No cyclic process is possible whose sole outcome is extraction of heat from a single source maintained at constant temperature and its complete conversion into mechanical work

How then can such statements be distorted into defending Intelligent Design? I argue ID does not follow from these postulates and ID proponents and creationists do not serve their cause well by making appeals to the 2nd law.

I will give illustrations first from classical thermodynamics and then from the more modern versions of statistical thermodynamics.

The notion of “entropy” was inspired by the 2nd law. In classical thermodynamics, the notion of order wasn’t even mentioned as part of the definition of entropy. I also note, some physicists dislike the usage of the term “order” to describe entropy:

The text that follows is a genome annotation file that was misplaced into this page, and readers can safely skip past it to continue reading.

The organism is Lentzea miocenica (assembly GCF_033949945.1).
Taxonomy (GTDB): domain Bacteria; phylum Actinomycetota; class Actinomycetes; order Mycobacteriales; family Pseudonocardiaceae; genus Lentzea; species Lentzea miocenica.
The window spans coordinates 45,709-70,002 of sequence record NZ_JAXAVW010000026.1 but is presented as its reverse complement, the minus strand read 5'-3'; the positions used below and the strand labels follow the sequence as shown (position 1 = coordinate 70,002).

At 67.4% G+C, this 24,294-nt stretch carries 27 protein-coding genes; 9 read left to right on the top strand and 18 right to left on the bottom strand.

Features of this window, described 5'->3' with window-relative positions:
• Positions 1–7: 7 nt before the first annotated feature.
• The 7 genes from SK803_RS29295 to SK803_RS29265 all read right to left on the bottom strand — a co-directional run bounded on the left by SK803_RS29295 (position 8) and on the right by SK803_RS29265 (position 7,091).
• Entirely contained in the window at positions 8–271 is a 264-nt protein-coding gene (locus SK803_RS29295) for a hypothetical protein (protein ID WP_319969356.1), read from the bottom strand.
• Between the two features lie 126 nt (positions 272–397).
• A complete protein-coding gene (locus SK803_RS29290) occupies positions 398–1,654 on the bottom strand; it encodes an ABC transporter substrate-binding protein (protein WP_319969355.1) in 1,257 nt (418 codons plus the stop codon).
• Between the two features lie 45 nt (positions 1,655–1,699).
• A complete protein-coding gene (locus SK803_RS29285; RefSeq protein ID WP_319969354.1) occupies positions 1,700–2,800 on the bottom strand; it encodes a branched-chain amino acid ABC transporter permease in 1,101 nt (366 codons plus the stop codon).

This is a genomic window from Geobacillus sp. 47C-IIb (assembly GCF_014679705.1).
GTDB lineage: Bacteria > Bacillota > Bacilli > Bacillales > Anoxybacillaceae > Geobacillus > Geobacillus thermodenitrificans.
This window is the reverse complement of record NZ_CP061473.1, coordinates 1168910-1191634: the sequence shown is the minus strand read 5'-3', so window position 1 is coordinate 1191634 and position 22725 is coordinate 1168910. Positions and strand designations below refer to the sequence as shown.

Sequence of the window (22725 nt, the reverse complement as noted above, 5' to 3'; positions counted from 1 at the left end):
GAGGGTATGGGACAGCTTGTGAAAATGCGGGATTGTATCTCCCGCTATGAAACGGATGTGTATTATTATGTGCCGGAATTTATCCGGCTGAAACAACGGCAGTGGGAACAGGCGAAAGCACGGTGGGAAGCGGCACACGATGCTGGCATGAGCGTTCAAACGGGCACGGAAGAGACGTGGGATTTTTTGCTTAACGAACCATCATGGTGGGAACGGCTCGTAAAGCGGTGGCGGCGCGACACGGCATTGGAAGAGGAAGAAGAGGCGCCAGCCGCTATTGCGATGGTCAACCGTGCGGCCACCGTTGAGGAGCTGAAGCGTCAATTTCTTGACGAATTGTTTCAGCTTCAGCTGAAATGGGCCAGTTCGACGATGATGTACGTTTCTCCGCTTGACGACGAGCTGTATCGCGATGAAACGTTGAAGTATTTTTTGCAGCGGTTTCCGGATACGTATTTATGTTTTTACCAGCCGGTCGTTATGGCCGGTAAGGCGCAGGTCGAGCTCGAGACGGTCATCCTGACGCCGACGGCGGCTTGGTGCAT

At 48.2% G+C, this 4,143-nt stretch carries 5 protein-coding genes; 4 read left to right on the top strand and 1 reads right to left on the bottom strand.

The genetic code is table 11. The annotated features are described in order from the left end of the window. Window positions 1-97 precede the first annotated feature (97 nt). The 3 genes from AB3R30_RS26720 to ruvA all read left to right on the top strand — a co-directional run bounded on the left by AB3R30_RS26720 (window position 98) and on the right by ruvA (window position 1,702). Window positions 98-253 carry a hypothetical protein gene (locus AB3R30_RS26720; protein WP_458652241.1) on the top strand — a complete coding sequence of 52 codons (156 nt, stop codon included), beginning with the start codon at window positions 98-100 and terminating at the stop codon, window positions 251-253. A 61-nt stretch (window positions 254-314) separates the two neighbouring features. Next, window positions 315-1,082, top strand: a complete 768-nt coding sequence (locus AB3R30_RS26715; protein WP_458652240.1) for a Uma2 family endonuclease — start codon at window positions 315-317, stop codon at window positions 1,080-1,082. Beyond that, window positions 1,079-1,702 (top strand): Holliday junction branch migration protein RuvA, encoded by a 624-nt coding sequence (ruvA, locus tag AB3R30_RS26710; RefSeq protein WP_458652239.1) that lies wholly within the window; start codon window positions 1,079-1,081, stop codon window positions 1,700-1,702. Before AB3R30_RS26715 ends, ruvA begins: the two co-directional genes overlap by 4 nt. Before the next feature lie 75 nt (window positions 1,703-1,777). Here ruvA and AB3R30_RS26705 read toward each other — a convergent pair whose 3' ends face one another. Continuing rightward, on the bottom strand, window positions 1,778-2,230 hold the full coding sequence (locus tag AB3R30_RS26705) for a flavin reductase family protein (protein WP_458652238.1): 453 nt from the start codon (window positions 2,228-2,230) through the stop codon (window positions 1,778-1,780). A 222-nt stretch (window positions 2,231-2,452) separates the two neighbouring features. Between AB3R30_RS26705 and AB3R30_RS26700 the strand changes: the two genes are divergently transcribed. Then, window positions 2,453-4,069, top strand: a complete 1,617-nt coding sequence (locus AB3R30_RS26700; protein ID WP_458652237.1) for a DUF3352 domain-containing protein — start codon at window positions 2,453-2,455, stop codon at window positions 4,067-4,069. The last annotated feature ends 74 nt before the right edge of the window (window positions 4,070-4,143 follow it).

Let us dispense with at least one popular myth: “Entropy is disorder” is a common enough assertion, but commonality does not make it right. Entropy is not “disorder”, although the two can be related to one another. For a good lesson on the traps and pitfalls of trying to assert what entropy is, see Insight into entropy by Daniel F. Styer, American Journal of Physics 68(12): 1090-1096 (December 2000). Styer uses liquid crystals to illustrate examples of increased entropy accompanying increased “order”, quite impossible in the entropy is disorder worldview. And also keep in mind that “order” is a subjective term, and as such it is subject to the whims of interpretation. This too mitigates against the idea that entropy and “disorder” are always the same, a fact well illustrated by Canadian physicist Doug Craigen, in his online essay “Entropy, God and Evolution”.

What is Entropy? by Tim Thompson

From classical thermodynamics, consider the heating and cooling of a brick. If you heat the brick it gains entropy, and if you let it cool it loses entropy. Thus entropy can spontaneously be reduced in local objects even if entropy in the universe is increasing.